The tax bill passed by the U.S. House last week would drastically constrict efforts to build and improve homes for low-income families in the Triangle, according to local affordable housing experts.
The Republican-backed bill would eliminate the tax-exempt status for bonds that allow private investors to be eligible for tax breaks.
This kind of tax-credit financing is critical to large affordable housing efforts in urban areas, including the Triangle, where there is a shortage of homes for low-income residents. If the tax credits are eliminated, advocates say, it will be harder to find investors willing to finance affordable housing.
“The number of units that can be produced will go down,” said Gregg Warren, executive director of DHIC, a local nonprofit developer. “That’s incredibly frustrating, given the rising demand for affordable housing here in Raleigh.”
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DHIC is using tax-credit financing to rebuild Washington Terrace, a 234-unit affordable housing project in Southeast Raleigh. The group also has plans for a $40 million rehab of Capital Towers in North Raleigh, a 298-unit complex for low-income senior citizens.
“Without private activity bonds and their tax-credit equity, we could be short about $10 million,” Warren said of the Capital Towers project.
Last spring, Raleigh’s department of housing and neighborhoods recommended approval of 729 tax credit-financed affordable housing units. Of those, 589 relied on tax exemptions that would no longer be available under the House bill, said Larry Jarvis, director of the department.
Jarvis sent a memo Nov. 8 to the City Council that included direction from the North Carolina Housing Coalition on how to broach the subject with lawmakers. The coalition estimates the change would cost the state 9,340 affordable homes. Mayor Nancy McFarlane has sent letters urging the state’s representatives and senators to preserve the bonds, Jarvis said.
The Senate’s tax-reform bill, which is set for a vote on Friday, would keep the tax-exempt bonds.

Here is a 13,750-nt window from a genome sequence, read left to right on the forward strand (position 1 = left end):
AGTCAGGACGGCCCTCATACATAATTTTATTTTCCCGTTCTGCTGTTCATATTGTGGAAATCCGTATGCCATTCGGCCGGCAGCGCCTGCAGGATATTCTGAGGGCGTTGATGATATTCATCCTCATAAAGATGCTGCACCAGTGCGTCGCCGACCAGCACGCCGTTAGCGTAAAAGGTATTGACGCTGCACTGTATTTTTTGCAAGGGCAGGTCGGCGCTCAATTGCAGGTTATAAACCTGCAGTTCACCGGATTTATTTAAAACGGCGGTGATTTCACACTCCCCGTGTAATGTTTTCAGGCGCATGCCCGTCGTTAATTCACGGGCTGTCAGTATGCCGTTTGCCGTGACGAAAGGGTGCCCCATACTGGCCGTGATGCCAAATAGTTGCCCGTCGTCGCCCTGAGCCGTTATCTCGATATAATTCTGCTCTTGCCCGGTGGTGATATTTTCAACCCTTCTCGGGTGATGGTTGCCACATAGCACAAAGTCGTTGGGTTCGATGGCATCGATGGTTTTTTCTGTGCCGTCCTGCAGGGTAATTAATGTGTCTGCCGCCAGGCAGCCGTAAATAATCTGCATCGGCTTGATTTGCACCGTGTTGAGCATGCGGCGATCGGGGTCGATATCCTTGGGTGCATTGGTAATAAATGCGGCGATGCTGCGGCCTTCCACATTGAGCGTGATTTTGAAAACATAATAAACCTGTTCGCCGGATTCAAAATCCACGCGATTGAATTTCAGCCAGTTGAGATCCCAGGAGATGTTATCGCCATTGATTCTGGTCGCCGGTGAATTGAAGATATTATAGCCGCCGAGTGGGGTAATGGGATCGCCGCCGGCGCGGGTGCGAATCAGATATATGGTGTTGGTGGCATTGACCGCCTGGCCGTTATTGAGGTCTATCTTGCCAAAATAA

Affordable housing has been a hot topic in the Triangle as home and rent prices continue to rise and neighborhoods near downtown Raleigh continue to gentrify. Officials say Wake County is losing between 400 and 550 affordable housing units every year.
Under tax-credit financing, government agencies (such as the Wake County Housing Authority) secure bonds for developers at lower borrowing costs. Then the developers (including DHIC) sell the tax-credit equity bonds to investors. In exchange for buying the bonds, investors get a tax credit equal to a certain percentage of the investment’s value.
Local government contributions to affordable housing have grown as federal support has declined in recent years. But local taxpayer money is rarely sufficient on its own to pay for large-scale affordable housing without tax-credit financing.
Raleigh now dedicates about $6 million a year in local money toward affordable housing projects.
Private investment in affordable housing is especially important in states such as North Carolina, where local governments can’t require developers to rent or sell housing at affordable rates.
The House bill would also nix the new markets tax credit, which encourages new home construction in distressed areas.
Habitat for Humanity of Wake County just closed on a $300,000 financing deal based on that credit, and Habitat’s national finance office was recently awarded $55 million in new markets tax credits, said Executive Director Kevin Campbell.
Cutting tax exemptions is one way House Republicans want to offset the impact of tax cuts elsewhere, including a proposed reduction of the corporate tax rate from 35 percent to 20 percent.
“Lowering tax rates has a big impact on revenue, and I think they’re trying to recapture some of this revenue by targeting some of these more obscure, technical things in the tax code that don’t have broad appeal,” Campbell said. “I think that’s the strategy.”
There are some critics of tax credits. The Low Income Housing Tax Credit program, which administers the credits, costs the federal government money in the form of taxes not paid. An NPR/PBS investigation earlier this year showed that the amount of tax revenue lost to the investments has climbed as the number of housing units has dropped.
Even if the tax breaks emerge unscathed from the tax overhaul, experts say lower corporate taxes would make tax-credit deals less attractive to investors.
“If you have lower taxes to start with, there’s less incentive for you to go out and invest in these kinds of properties,” said Scott Farmer, executive director of the North Carolina Housing Finance Agency, which administers private activity bonds throughout the state.
If the bonds are eliminated, Farmer estimates the agency would distribute about $700 million less in bond financing the following year.
Speculation about tax reform has already reduced the amount of financing developers can get in return for each credit, Jarvis said.
“Just the very talk of tax reform that began right after the election sent signals to the market that the value of the credits would be lower going forward,” he said. “The market’s already made that adjustment, though it probably would be worse if the bill passes.”
Gargan: 919-829-4807; @hgargan